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    $\begingroup$ @Wouter Yes, you're right. The most general family of 1D states that saturate thr uncertainty principle is given by the squeezed states, with the coherent ones as a subset. $\endgroup$
    – DoeJohn
    Jul 13, 2020 at 14:02

There are many great answers here so I will summarize before adding more:

  1. Spin-coherent states are displacements of some fiducial state (whose classical properties must still be determined), just like canonical coherent states (CCS).
  2. They saturate the uncertainty relation $\Delta S_x \Delta S_y\geq\frac{1}{2}|\langle S_z\rangle|$ for any three angular momentum operators satisfying the usual commutation relations, similar to CCS saturating the Heisenberg uncertainty principle.
  3. They have localized Wigner functions on the sphere, just like CCS being localized in phase space.
  4. Their phase space distributions rotate rigidly under Hamiltonians of the form $H=\mathbf{r}\cdot\mathbf{S}$ for some real vector $\mathbf{r}$ (dubious because this is true for all states). This is also true for all continuous-variable states under a displacement operation there, so again this is not a good way of choosing coherent states.
  5. They achieve the standard quantum limit for estimating a single phase, equivalent to a rotation around an axis perpendicular to the direction of their spin. CCS achieve the same limit in precision for phase estimation.
  6. They are eigenstates of some spin operator $\mathbf{r}\cdot\mathbf{S}$, just like CCS are eigenstates of the annihilation operator.

More answers:

  1. The fiducial state being displaced is a minimum uncertainty state, is a maximally-localized state in phase space, and is annihilated by one of the ladder operators. For SU(2) we know that $S_-|S,-S\rangle=0$ similar to $a|0\rangle=0$ with continuous variables.
  2. These states uniquely minimize the total variance $\Delta^2 S_x+\Delta^2 S_y+\Delta^2 S_z$, just like CCS minimize $\Delta^2 x+\Delta^2 p$ (the latter is sometimes known as total variance, quadrature coherence scale, mean quadrature variance, total noise, etc.), again for any set of orthogonal angular momentum operators (ie it doesn't matter if you displace the phase space before calculating these quantities).
  3. They satisfy $\langle \Omega|\mathbf{S}|\Omega\rangle=S \mathbf{n}$, where $\Omega$ encodes the angular coordinates $(\theta,\phi)$, the unit vector $\mathbf{n}=(\sin\theta\cos\phi,\sin\theta\sin\phi,\cos\theta)$ points in that direction, and $S$ is the total spin. For some calculations this lets us replace the spin operators with their expectation values. For example, if the spins about which we are talking are representing the optical polarization of $N=2S$ photons, the classical Stokes parameters are $S \mathbf{n}$ and so we can replace the Stokes operators with scalar values. This means that we can consider only the classical Poincaré sphere when trying to understand the optical polarization properties of these states, which is not true of other quantum states.
  4. They minimize other variance inequalities. For example, if we define $\mathbf{n}_{||}=\langle \mathbf{S}\rangle/|\langle \mathbf{S}\rangle|$ and two other mutally orthogonal unit vectors $\mathbf{n}_{\perp 1}$ and $\mathbf{n}_{\perp 2}$, the spin-coherent states are the only ones that simultaneously saturate the three inequalities \begin{aligned} \Delta^2 S_{\perp 1}\Delta^2 S_{\perp 2}&\geq|\langle S_{||}\rangle|\\ \Delta^2 S_{\perp 1}\Delta^2 S_{||}&\geq 0\\ \Delta^2 S_{||}\Delta^2 S_{\perp 2}&\geq 0. \end{aligned}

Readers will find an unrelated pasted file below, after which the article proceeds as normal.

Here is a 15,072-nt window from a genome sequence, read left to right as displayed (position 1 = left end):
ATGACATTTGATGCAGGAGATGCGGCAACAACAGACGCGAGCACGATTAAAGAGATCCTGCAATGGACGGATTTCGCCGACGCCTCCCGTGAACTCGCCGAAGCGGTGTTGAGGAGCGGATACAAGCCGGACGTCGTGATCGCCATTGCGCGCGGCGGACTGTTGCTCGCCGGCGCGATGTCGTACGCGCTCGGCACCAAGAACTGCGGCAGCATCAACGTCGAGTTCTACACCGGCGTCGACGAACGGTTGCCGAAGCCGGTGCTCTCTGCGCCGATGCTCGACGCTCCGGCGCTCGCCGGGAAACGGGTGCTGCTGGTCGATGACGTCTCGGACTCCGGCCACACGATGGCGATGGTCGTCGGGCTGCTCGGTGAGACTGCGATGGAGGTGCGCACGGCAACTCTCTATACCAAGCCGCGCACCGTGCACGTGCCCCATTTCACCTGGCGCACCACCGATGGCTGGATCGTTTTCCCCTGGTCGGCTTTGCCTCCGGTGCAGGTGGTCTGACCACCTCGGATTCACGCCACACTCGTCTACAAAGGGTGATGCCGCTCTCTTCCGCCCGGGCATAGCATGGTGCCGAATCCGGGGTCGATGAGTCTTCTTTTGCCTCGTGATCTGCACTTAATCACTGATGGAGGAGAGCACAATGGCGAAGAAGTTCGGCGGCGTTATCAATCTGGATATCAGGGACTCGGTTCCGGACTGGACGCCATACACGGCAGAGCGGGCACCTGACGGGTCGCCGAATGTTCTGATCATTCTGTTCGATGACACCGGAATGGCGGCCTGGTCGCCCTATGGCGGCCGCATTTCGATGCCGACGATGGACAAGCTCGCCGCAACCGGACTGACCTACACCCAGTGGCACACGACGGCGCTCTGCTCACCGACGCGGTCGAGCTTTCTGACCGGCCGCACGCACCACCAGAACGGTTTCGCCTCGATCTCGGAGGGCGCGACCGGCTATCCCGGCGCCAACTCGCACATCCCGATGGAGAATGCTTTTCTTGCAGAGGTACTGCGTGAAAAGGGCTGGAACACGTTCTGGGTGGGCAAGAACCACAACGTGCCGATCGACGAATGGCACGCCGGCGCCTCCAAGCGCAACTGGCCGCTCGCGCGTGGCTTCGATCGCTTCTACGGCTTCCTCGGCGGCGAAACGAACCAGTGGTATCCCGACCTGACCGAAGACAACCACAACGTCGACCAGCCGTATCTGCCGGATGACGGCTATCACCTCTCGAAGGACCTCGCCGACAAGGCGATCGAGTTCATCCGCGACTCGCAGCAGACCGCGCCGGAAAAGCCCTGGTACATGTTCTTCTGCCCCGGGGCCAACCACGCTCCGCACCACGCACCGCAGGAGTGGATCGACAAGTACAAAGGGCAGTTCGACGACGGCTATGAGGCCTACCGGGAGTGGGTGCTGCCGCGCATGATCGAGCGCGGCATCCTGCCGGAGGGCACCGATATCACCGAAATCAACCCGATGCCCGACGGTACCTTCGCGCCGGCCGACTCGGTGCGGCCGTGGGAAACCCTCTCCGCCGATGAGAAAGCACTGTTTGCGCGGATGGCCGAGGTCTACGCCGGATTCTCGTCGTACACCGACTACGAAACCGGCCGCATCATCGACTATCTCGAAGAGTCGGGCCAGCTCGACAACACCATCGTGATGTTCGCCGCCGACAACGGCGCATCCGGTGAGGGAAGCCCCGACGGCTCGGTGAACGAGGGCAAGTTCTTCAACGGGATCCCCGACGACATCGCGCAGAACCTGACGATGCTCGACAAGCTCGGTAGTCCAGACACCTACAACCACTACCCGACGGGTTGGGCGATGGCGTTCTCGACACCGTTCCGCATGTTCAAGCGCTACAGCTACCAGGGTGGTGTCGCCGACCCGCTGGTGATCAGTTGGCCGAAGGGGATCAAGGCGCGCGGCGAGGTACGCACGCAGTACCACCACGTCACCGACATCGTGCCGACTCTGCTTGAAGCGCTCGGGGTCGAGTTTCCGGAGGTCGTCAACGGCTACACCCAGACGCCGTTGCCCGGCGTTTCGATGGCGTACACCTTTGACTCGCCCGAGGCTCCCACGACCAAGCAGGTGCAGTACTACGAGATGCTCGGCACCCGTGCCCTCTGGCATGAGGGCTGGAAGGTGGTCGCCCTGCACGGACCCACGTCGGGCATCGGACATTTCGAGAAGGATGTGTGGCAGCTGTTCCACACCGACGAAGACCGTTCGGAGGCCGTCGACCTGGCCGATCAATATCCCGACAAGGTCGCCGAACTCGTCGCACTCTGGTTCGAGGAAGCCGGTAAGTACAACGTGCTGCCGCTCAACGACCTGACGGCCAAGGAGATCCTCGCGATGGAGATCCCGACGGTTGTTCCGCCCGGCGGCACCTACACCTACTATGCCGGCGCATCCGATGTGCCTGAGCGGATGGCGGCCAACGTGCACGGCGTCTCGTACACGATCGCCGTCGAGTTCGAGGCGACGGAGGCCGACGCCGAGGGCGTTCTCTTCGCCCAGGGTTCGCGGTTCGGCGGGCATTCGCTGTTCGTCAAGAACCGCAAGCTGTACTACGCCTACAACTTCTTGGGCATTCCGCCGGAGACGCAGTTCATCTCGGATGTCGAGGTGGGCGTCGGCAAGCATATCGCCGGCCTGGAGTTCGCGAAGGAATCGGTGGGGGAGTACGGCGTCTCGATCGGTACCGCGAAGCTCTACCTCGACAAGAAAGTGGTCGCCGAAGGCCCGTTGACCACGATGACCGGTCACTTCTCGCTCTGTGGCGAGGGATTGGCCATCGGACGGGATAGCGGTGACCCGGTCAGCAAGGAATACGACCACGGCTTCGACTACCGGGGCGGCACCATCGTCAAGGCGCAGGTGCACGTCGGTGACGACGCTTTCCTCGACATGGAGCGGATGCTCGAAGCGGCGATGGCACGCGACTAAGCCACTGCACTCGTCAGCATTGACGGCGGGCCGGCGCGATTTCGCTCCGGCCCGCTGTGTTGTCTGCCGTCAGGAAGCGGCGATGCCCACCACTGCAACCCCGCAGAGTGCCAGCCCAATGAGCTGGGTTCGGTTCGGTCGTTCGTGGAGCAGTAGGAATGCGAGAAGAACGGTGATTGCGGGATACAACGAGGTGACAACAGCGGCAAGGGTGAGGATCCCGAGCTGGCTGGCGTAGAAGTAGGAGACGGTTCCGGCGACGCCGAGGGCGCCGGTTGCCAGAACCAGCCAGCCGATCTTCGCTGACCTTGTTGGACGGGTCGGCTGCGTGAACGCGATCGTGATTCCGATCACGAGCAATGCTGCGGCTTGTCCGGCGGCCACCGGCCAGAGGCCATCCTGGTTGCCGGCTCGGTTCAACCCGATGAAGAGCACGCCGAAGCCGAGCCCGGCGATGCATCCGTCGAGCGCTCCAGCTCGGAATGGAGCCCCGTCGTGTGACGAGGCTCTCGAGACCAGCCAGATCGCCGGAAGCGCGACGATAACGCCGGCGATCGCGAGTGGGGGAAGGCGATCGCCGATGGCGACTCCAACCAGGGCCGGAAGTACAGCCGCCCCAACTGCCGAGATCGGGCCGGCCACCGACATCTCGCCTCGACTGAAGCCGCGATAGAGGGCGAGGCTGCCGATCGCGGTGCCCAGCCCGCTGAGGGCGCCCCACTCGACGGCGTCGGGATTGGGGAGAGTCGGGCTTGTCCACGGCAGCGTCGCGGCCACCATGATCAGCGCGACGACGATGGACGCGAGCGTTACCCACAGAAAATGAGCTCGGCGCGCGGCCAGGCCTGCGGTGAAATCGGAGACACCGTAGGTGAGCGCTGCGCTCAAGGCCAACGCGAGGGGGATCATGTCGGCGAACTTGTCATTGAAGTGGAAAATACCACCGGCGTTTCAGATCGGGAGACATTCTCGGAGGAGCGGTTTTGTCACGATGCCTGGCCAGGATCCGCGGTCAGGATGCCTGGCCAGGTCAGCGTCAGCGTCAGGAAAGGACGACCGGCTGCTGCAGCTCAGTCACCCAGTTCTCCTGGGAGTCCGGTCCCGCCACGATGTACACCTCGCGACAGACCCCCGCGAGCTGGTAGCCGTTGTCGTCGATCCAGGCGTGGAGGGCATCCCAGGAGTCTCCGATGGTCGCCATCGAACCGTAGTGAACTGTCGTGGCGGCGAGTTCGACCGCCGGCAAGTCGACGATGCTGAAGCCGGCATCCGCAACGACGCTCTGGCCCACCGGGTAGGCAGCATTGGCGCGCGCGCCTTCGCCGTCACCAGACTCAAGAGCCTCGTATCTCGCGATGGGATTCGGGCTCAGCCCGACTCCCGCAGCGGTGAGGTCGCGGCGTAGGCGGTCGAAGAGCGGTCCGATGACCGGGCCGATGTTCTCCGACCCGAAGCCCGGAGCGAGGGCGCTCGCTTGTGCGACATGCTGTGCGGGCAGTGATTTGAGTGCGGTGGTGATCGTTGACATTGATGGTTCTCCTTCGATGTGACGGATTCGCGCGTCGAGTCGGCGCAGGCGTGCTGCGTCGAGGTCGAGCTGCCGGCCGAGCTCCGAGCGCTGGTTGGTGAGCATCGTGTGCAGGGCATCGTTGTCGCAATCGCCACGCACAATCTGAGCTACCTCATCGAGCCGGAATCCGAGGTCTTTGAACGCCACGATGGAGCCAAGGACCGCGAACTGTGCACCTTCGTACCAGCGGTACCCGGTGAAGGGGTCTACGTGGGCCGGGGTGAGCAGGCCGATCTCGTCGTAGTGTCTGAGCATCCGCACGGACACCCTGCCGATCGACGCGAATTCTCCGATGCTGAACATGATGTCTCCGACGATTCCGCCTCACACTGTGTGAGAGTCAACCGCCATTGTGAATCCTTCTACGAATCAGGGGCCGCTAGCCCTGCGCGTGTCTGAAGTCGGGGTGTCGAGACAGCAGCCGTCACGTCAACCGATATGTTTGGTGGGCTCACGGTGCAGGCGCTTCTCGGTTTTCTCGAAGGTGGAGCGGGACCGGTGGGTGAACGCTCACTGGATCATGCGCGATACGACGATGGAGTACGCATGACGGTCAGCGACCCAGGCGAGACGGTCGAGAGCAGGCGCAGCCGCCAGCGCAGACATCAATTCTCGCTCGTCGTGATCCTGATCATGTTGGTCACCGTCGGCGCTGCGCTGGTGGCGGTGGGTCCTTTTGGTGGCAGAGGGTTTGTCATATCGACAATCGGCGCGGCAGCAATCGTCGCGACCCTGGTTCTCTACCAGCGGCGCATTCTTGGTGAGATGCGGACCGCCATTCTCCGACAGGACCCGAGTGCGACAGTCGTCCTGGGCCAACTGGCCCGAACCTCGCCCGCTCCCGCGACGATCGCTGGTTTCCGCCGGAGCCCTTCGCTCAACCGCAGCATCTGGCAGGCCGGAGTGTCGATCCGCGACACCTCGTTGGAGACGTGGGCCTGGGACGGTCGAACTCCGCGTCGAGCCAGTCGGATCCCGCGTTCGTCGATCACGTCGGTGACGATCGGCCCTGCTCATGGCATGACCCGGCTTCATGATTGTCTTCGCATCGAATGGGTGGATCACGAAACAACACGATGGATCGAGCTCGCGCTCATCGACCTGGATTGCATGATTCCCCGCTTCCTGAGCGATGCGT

5. They form an overcomplete basis for the state space of the system $\int |\Omega\rangle\langle\Omega|d\Omega\propto\mathbb{I}$, just like CCS.
  6. Their Husimi $Q$-functions are the most localized in phase space. This is seen in many ways, one of which is the relatively recent proof of the Lieb conjecture, stating that the spin coherent states minimize the Wehrl entropy of the phase space distribution. CCS also uniquely minimize the Wehrl entropy in their phase space.
  7. If the Husimi function is expanded in terms of spherical harmonics, the sum of the squared absolute values of the expansion coefficients is maximized by the spin-coherent states. Edit: this means that the states mostly have a dipole moment, less so a quadrapole moment, and so on to all orders. Other, more quantum states hide their information in higher-order moments that require higher-order correlation measurements to be unearthed.
  8. They have the largest inverse participation ratios in terms of Husimi functions, again meaning they are the most localized in phase space, just like CCS are the most localized.
  9. One can create a Majorana constellation with $N=2S$ points for any state with total spin $S$, and the spin-coherent states have all $N$ points degenerate to the same location on the sphere.

(Mostly taken from this recent article and refs therein.)

Edit: more answers

  1. If the total spin $S$ is made from $N=2S$ qubits in a symmetric superposition, the spin-coherent states are the only pure states that are completely separable in a first-quantized description. This means they are the only states for which we can unequivocally say what each qubit is doing, independent of the others, which is something that we can typically say about classical states but not always something we can say about quantum ones.